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William Notman

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William Notman

Canadian, (1826–1891)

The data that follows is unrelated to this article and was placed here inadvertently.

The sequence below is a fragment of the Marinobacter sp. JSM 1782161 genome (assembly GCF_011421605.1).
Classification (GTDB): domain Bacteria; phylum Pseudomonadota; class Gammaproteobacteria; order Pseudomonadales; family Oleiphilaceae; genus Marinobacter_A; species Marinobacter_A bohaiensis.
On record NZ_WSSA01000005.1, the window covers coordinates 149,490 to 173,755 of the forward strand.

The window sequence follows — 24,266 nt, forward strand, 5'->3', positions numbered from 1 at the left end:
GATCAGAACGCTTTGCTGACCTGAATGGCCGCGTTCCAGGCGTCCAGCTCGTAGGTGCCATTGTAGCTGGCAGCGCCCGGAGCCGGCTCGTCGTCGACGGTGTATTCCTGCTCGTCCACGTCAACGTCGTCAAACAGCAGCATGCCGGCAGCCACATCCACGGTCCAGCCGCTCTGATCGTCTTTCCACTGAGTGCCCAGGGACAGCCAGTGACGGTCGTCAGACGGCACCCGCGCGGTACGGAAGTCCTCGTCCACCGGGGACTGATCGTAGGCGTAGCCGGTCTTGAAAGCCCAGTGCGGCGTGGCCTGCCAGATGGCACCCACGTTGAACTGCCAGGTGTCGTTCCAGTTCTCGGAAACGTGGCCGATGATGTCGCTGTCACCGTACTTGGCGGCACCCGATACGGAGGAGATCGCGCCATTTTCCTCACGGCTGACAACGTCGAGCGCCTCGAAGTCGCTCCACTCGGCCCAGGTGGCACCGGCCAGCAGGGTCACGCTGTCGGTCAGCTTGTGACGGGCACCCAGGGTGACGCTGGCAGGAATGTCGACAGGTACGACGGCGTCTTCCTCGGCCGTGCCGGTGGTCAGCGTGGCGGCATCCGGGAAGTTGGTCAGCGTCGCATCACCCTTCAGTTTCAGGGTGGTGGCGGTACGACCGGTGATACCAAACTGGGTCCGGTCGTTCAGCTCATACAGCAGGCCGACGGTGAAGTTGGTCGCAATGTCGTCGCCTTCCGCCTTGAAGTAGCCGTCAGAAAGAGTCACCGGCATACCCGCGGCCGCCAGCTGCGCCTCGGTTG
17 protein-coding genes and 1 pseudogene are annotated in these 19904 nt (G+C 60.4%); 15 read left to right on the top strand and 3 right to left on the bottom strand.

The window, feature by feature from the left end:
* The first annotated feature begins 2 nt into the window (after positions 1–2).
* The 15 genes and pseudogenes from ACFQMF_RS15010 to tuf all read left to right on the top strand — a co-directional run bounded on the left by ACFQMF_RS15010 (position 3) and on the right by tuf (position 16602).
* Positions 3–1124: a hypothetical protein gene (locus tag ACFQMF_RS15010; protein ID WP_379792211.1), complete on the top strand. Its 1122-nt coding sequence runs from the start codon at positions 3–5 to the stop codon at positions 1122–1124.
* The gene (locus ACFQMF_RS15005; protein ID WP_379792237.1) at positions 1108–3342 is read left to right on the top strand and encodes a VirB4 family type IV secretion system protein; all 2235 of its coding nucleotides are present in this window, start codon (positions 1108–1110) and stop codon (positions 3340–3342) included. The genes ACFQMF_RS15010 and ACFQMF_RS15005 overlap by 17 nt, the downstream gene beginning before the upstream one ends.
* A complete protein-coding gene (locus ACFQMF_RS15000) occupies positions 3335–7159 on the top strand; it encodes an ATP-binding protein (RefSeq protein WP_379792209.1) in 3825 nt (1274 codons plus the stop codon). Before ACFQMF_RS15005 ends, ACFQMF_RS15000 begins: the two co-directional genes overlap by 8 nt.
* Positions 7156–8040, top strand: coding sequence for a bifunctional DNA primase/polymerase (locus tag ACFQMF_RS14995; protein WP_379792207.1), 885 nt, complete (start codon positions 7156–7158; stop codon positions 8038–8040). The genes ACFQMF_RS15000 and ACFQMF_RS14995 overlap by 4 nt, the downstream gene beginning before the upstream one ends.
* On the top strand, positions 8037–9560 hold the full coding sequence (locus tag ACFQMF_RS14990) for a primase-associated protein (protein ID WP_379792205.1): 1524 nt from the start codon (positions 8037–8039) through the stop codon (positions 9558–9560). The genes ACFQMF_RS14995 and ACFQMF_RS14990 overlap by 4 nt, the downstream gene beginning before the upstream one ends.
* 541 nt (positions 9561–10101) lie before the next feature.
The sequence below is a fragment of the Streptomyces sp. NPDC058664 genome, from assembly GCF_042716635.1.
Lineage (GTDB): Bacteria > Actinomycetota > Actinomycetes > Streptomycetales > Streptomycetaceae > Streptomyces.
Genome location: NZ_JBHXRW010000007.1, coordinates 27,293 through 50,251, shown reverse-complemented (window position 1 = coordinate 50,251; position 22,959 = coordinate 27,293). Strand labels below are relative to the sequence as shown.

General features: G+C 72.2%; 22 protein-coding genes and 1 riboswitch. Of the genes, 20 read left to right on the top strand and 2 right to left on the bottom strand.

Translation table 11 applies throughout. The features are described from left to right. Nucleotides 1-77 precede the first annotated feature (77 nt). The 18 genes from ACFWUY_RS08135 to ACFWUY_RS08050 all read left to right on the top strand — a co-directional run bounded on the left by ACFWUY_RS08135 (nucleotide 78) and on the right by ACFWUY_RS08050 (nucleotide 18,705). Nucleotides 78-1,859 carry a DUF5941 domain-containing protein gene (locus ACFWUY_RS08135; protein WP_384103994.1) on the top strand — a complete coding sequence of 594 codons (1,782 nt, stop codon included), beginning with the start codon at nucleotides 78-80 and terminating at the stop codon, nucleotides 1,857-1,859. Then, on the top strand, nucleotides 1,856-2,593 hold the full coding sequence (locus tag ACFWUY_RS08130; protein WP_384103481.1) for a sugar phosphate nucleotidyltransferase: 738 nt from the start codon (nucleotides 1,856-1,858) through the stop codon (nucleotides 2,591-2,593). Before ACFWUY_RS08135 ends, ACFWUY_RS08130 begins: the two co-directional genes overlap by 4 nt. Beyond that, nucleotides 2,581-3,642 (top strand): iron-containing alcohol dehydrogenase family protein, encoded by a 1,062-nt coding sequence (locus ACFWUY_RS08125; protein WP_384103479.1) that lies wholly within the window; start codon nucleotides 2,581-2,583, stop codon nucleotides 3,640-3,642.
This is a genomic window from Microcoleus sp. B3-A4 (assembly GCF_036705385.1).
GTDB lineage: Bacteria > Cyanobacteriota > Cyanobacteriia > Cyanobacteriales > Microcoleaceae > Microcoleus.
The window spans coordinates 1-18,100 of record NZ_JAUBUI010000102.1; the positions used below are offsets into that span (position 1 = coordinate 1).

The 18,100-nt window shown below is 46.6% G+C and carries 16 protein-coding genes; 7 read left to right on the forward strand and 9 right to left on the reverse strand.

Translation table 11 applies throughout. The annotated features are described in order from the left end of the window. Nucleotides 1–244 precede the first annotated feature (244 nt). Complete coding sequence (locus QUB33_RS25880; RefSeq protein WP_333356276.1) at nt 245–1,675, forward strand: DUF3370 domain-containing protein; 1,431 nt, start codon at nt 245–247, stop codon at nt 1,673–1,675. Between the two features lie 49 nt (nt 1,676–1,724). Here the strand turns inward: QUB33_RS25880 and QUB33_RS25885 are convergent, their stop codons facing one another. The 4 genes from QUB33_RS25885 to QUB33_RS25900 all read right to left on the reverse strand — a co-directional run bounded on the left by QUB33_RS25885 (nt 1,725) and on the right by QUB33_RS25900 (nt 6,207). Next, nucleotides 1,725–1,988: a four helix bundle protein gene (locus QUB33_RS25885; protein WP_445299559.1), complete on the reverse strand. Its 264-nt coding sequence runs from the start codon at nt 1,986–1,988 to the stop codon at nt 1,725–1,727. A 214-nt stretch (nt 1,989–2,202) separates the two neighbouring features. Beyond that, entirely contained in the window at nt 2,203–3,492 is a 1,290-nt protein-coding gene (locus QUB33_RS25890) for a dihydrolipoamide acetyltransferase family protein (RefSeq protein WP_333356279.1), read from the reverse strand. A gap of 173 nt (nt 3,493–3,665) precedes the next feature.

William Notman was a Scottish-Canadian photographer and businessman. His first important commission was the documentation of the construction of the Victoria Bridge across the St. Lawrence River. The bridge opened with great fanfare in 1860, attended by the Prince of Wales and Notman's camera. The gift to the prince of a maple box containing Notman's photographs of the construction of the bridge and scenes of Canada East and Canada West so pleased Queen Victoria that, according to family tradition, she named him "Photographer to the Queen." The first Canadian photographer with an international reputation, Notman's status and business grew over the next three decades. He established branches throughout Canada and the United States, including seasonal branches at Yale and Harvard universities to cater to the student trade. Notman was also an active member of the Montreal artistic community, opening his studio for exhibitions by local painters; the studio also provided training for aspiring photographers and painters. Notman was highly regarded by his colleagues for his innovative photography, and held patents for some of the techniques he developed to recreate winter within the studio walls.

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